Joe Biden really should do more press conferences, if for no other reason than to measure his connection to reality. Even apart from Biden’s stunning remarks about election legitimacy and NATO disunity on Ukraine, we have Biden insisting that he has “outperformed” on his campaign promises. The country has made “enormous progress” under his leadership, Biden declared:
Reporter: "Did you overpromise to the American public what you could achieve in your first year in office."
President Biden: "Why are you such an optimist? Look, I didn't overpromise, and I have probably outperformed what anybody thought would happen." pic.twitter.com/0gE0HLE02y
— The Hill (@thehill) January 20, 2022
Q Thank you, Mr. President. I know some of my colleagues will get into some specific issues, but I wanted to zoom out on your first year in office.
Inflation is up. Your signature domestic legislation is stalled in Congress. In a few hours from now, the Senate — an effort in the Senate to deal with voting rights and voting — voting reform legislation is going to fail. COVID-19 is taking the lives of 1,500 Americans every day. And the nation’s divisions are just as raw as they were a year ago. Did you overpromise to the American public what you could achieve in your first year in office? And how do you plan to course-correct going forward?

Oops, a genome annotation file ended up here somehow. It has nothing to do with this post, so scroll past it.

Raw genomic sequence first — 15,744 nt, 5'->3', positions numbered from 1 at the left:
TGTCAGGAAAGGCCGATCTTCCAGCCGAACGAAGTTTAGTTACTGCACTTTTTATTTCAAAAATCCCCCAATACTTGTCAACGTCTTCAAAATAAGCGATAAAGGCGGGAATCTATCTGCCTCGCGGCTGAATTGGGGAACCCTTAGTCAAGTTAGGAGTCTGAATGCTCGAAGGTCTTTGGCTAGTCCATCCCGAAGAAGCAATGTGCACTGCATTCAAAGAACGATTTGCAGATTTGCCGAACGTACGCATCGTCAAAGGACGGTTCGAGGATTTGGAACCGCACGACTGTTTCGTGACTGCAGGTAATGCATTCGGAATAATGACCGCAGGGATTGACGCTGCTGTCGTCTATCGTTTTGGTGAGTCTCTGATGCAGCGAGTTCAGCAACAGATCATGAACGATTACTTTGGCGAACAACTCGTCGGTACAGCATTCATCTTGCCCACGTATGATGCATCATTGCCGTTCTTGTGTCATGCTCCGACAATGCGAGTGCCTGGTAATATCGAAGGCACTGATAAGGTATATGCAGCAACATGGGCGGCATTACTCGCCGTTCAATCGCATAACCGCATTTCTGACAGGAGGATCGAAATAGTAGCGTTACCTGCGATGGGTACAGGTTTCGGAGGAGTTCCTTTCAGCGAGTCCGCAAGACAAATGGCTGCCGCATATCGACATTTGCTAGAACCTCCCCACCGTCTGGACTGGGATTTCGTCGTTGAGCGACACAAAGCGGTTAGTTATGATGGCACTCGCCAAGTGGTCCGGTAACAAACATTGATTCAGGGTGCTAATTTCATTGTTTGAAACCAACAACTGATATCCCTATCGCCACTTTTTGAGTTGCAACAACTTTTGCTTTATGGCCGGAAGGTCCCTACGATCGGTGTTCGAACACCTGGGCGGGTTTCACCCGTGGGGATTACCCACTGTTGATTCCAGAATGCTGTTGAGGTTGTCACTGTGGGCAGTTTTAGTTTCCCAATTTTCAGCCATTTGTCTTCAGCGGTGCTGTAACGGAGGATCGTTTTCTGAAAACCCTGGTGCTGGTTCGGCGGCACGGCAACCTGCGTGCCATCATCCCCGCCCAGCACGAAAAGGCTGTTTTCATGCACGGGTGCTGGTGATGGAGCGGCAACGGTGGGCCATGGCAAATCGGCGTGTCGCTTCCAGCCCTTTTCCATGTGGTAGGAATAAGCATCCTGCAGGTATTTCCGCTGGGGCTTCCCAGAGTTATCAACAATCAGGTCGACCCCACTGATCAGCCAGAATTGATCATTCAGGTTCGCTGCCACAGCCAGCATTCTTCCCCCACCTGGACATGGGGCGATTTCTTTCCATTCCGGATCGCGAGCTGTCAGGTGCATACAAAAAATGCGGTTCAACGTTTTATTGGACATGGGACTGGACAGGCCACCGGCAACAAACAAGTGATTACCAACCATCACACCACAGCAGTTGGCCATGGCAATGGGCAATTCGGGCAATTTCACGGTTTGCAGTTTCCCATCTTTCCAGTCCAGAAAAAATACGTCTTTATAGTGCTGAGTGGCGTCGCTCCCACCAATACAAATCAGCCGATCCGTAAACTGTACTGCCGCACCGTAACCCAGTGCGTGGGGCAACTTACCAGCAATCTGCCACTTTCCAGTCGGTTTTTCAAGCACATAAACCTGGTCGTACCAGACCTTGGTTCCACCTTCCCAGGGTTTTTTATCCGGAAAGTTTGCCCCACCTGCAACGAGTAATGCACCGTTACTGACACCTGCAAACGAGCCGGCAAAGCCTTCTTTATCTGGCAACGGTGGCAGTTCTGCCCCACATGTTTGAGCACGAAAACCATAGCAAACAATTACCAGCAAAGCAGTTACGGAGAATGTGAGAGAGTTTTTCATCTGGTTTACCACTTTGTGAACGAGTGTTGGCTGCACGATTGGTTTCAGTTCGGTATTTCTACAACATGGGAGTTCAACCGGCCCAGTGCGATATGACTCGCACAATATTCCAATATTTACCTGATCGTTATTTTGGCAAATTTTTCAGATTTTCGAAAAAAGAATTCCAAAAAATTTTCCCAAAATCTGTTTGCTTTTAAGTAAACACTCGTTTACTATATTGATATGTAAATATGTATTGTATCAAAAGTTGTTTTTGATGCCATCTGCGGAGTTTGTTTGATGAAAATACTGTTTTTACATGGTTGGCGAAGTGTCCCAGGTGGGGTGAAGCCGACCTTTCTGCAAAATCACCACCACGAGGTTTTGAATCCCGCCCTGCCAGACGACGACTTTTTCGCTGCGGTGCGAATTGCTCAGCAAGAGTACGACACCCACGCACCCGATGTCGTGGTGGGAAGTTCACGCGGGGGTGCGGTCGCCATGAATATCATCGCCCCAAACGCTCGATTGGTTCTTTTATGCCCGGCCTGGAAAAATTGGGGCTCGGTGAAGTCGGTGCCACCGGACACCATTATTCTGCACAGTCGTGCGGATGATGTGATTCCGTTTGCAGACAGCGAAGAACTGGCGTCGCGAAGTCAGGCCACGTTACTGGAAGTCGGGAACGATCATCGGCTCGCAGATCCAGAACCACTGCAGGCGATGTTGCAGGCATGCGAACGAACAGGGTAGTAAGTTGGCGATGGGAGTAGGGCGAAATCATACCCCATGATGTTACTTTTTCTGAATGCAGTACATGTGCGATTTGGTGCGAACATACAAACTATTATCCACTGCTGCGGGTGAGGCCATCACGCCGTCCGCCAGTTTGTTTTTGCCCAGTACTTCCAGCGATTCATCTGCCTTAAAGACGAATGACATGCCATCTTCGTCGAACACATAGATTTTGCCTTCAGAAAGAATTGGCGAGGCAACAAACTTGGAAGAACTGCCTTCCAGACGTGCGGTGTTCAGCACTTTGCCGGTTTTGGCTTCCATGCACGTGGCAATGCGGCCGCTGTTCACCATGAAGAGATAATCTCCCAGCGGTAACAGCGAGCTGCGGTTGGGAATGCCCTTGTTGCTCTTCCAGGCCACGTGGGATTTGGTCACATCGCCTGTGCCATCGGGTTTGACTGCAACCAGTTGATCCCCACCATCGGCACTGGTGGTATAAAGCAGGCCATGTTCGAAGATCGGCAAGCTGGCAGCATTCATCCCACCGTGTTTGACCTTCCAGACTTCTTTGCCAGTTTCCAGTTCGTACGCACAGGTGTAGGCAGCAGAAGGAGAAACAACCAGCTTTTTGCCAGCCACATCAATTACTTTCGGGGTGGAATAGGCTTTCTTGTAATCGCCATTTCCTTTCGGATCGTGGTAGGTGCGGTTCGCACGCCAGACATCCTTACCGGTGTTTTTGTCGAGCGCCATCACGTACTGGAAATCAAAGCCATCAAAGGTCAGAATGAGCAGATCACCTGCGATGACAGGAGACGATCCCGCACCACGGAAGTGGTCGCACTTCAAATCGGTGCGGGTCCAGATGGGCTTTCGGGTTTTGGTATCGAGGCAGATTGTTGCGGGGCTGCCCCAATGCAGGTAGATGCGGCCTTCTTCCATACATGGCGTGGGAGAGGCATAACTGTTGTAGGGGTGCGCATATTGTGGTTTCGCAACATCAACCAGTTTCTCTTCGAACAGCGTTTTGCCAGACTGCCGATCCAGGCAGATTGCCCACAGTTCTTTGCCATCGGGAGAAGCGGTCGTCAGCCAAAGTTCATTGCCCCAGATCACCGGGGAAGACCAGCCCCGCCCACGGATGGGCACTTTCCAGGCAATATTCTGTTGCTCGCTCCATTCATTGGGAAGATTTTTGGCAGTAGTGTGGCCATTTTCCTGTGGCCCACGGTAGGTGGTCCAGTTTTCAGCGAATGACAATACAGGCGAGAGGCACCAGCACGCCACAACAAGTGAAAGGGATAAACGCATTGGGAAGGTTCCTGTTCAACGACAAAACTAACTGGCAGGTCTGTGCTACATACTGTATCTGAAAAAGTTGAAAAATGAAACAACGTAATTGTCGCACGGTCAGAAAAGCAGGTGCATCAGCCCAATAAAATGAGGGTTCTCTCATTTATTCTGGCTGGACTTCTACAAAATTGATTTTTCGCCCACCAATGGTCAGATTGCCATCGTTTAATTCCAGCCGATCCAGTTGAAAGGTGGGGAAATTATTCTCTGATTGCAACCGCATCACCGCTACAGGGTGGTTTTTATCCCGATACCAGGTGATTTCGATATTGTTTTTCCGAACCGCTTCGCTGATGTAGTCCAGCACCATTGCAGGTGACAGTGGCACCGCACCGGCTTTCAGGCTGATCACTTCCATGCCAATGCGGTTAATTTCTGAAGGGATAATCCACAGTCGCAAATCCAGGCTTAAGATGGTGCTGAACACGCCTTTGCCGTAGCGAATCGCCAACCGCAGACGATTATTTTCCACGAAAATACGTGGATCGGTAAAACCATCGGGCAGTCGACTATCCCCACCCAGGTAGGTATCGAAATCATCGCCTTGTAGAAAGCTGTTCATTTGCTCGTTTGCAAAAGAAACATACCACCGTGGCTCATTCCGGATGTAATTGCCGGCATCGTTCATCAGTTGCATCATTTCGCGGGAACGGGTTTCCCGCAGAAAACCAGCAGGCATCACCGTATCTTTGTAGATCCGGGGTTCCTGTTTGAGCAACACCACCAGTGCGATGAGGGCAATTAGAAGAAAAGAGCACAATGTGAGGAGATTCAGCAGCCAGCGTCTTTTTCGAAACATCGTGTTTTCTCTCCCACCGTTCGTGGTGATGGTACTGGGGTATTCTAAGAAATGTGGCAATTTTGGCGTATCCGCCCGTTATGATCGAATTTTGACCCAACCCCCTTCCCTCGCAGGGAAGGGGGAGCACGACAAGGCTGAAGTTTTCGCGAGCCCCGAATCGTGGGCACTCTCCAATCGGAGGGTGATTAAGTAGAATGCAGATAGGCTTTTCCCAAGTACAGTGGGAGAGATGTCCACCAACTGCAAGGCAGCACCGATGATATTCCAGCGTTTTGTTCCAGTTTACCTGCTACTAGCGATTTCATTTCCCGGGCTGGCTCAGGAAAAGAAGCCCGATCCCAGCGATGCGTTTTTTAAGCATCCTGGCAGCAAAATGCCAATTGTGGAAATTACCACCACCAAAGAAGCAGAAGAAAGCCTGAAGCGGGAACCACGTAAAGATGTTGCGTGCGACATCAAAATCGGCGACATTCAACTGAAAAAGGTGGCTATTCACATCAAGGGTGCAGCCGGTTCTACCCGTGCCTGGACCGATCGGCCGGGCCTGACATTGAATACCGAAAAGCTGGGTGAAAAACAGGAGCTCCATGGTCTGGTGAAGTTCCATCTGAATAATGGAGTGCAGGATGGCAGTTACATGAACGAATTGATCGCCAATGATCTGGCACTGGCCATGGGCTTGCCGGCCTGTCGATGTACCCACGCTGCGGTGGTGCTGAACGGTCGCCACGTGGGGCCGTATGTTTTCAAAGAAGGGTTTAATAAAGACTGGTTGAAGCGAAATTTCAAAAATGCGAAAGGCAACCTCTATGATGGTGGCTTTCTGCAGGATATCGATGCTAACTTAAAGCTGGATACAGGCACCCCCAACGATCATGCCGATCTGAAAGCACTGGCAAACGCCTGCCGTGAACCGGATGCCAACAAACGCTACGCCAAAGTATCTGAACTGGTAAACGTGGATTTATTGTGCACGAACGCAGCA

THE PRESIDENT: Why are you such an optimist? (Laughter.)
Look, I didn’t overpromise, but I have probably outperformed what anybody thought would happen. The fact of the matter is that we’re in a situation where we have made enormous progress. You mentioned the number of deaths from COVID; well, it was three times that not long ago. It’s coming down. Everything is changing. It’s getting better.
Coincidentally, both the New York Times and NBC News decided to test this conclusion. The NYT used a focus-group test of swing voters to see just how much progress they feel Biden has made in his first year as president. The answer is that they assess this as “the lowest point in my lifetime“:
How do independent voters feel about President Biden and America after his first year in office? Let’s put it this way: His weak approval ratings might go up if he pulled a Trump and just declared that America was moving on from the pandemic and he was going all in against inflation and high gas prices. Never mind about voting rights or avoiding another Jan. 6. It’s the economy, Joe.